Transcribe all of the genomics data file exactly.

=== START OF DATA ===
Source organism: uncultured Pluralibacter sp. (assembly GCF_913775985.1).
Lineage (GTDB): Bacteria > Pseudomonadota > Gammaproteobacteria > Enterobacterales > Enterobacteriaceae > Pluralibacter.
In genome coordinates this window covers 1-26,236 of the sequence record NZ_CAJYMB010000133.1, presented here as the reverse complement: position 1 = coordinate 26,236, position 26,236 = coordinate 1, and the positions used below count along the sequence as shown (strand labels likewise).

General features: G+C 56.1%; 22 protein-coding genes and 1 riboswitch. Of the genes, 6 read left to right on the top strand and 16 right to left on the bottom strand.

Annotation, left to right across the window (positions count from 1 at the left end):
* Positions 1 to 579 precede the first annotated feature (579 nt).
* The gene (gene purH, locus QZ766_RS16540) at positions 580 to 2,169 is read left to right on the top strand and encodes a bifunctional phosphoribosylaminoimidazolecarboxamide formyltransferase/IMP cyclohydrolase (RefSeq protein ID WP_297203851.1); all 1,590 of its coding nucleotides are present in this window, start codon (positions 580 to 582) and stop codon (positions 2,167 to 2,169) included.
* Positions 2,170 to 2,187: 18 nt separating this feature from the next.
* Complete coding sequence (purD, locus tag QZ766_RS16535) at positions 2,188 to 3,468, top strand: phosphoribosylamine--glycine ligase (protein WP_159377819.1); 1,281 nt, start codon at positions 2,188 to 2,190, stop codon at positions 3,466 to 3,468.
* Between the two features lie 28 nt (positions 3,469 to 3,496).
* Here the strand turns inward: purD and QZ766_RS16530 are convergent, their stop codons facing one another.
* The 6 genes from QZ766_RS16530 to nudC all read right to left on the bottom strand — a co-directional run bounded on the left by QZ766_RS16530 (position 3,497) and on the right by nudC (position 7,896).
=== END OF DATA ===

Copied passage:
Source organism: uncultured Pluralibacter sp. (assembly GCF_913775985.1).
Lineage (GTDB): Bacteria > Pseudomonadota > Gammaproteobacteria > Enterobacterales > Enterobacteriaceae > Pluralibacter.
In genome coordinates this window covers 1-26,236 of the sequence record NZ_CAJYMB010000133.1, presented here as the reverse complement: position 1 = coordinate 26,236, position 26,236 = coordinate 1, and the positions used below count along the sequence as shown (strand labels likewise).

General features: G+C 56.1%; 22 protein-coding genes and 1 riboswitch. Of the genes, 6 read left to right on the top strand and 16 right to left on the bottom strand.

Annotation, left to right across the window (positions count from 1 at the left end):
* Positions 1 to 579 precede the first annotated feature (579 nt).
* The gene (gene purH, locus QZ766_RS16540) at positions 580 to 2,169 is read left to right on the top strand and encodes a bifunctional phosphoribosylaminoimidazolecarboxamide formyltransferase/IMP cyclohydrolase (RefSeq protein ID WP_297203851.1); all 1,590 of its coding nucleotides are present in this window, start codon (positions 580 to 582) and stop codon (positions 2,167 to 2,169) included.
* Positions 2,170 to 2,187: 18 nt separating this feature from the next.
* Complete coding sequence (purD, locus tag QZ766_RS16535) at positions 2,188 to 3,468, top strand: phosphoribosylamine--glycine ligase (protein WP_159377819.1); 1,281 nt, start codon at positions 2,188 to 2,190, stop codon at positions 3,466 to 3,468.
* Between the two features lie 28 nt (positions 3,469 to 3,496).
* Here the strand turns inward: purD and QZ766_RS16530 are convergent, their stop codons facing one another.
* The 6 genes from QZ766_RS16530 to nudC all read right to left on the bottom strand — a co-directional run bounded on the left by QZ766_RS16530 (position 3,497) and on the right by nudC (position 7,896).